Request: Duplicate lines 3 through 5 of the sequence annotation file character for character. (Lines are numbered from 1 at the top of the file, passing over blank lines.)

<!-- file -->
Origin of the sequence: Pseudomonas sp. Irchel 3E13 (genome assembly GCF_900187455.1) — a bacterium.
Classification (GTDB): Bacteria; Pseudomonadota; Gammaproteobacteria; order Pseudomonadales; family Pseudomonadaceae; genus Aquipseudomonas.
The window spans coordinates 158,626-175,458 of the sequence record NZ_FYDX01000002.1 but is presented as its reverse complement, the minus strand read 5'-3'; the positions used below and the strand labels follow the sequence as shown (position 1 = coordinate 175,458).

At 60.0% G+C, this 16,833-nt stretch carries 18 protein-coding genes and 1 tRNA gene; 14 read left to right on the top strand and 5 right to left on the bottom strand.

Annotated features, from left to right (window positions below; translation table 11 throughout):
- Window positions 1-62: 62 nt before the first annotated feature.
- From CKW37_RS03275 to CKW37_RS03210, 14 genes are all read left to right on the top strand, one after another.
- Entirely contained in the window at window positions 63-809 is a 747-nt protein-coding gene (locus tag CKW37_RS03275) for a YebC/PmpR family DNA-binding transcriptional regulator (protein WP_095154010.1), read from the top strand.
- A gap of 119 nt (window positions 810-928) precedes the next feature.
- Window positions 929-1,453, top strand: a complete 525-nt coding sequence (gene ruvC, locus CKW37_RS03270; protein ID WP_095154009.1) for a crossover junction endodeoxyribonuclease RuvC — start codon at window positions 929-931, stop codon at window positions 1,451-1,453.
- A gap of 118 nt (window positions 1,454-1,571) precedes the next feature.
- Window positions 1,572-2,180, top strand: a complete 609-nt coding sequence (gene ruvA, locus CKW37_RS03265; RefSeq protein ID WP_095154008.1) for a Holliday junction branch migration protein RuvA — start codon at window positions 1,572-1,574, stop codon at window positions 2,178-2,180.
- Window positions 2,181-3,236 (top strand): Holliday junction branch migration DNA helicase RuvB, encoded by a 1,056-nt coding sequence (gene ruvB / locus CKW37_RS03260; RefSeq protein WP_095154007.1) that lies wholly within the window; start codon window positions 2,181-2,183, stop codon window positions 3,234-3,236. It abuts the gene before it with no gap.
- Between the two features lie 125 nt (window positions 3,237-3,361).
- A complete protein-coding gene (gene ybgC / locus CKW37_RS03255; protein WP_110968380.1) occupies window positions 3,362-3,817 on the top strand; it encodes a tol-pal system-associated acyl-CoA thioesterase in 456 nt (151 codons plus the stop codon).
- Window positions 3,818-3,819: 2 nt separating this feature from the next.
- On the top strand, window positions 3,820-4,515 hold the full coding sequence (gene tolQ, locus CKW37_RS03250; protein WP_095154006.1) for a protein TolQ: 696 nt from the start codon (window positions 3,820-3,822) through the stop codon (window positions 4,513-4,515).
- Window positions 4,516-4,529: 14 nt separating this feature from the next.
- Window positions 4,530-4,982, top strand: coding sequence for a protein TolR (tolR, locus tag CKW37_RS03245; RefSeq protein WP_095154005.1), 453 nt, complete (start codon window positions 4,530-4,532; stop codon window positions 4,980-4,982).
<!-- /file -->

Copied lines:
The window spans coordinates 158,626-175,458 of the sequence record NZ_FYDX01000002.1 but is presented as its reverse complement, the minus strand read 5'-3'; the positions used below and the strand labels follow the sequence as shown (position 1 = coordinate 175,458).

At 60.0% G+C, this 16,833-nt stretch carries 18 protein-coding genes and 1 tRNA gene; 14 read left to right on the top strand and 5 right to left on the bottom strand.

Annotated features, from left to right (window positions below; translation table 11 throughout):